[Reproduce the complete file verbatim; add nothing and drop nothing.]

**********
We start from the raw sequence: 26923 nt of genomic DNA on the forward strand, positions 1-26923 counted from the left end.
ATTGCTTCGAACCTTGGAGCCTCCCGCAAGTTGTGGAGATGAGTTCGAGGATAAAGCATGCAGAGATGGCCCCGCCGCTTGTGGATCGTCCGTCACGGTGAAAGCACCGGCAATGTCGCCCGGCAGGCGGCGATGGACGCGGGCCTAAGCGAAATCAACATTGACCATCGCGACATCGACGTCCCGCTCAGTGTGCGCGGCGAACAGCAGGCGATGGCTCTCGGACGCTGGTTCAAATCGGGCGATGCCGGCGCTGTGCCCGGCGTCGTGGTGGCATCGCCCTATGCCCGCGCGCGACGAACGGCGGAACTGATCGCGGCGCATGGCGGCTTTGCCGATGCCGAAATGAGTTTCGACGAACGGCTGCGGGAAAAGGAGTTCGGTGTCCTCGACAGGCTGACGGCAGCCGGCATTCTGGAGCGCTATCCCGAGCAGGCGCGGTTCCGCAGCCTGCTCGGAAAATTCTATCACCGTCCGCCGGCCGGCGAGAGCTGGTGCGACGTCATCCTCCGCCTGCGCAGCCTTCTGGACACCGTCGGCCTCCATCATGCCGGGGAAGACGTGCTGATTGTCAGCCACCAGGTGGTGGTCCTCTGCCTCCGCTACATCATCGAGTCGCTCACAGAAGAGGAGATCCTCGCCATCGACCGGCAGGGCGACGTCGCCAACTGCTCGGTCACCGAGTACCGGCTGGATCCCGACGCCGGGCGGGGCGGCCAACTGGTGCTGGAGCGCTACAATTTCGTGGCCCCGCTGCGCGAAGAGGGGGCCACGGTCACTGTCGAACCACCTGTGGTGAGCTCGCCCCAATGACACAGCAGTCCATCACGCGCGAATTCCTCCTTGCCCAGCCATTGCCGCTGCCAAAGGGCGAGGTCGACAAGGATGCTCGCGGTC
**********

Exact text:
We start from the raw sequence: 26923 nt of genomic DNA on the forward strand, positions 1-26923 counted from the left end.
ATTGCTTCGAACCTTGGAGCCTCCCGCAAGTTGTGGAGATGAGTTCGAGGATAAAGCATGCAGAGATGGCCCCGCCGCTTGTGGATCGTCCGTCACGGTGAAAGCACCGGCAATGTCGCCCGGCAGGCGGCGATGGACGCGGGCCTAAGCGAAATCAACATTGACCATCGCGACATCGACGTCCCGCTCAGTGTGCGCGGCGAACAGCAGGCGATGGCTCTCGGACGCTGGTTCAAATCGGGCGATGCCGGCGCTGTGCCCGGCGTCGTGGTGGCATCGCCCTATGCCCGCGCGCGACGAACGGCGGAACTGATCGCGGCGCATGGCGGCTTTGCCGATGCCGAAATGAGTTTCGACGAACGGCTGCGGGAAAAGGAGTTCGGTGTCCTCGACAGGCTGACGGCAGCCGGCATTCTGGAGCGCTATCCCGAGCAGGCGCGGTTCCGCAGCCTGCTCGGAAAATTCTATCACCGTCCGCCGGCCGGCGAGAGCTGGTGCGACGTCATCCTCCGCCTGCGCAGCCTTCTGGACACCGTCGGCCTCCATCATGCCGGGGAAGACGTGCTGATTGTCAGCCACCAGGTGGTGGTCCTCTGCCTCCGCTACATCATCGAGTCGCTCACAGAAGAGGAGATCCTCGCCATCGACCGGCAGGGCGACGTCGCCAACTGCTCGGTCACCGAGTACCGGCTGGATCCCGACGCCGGGCGGGGCGGCCAACTGGTGCTGGAGCGCTACAATTTCGTGGCCCCGCTGCGCGAAGAGGGGGCCACGGTCACTGTCGAACCACCTGTGGTGAGCTCGCCCCAATGACACAGCAGTCCATCACGCGCGAATTCCTCCTTGCCCAGCCATTGCCGCTGCCAAAGGGCGAGGTCGACAAGGATGCTCGCGGTC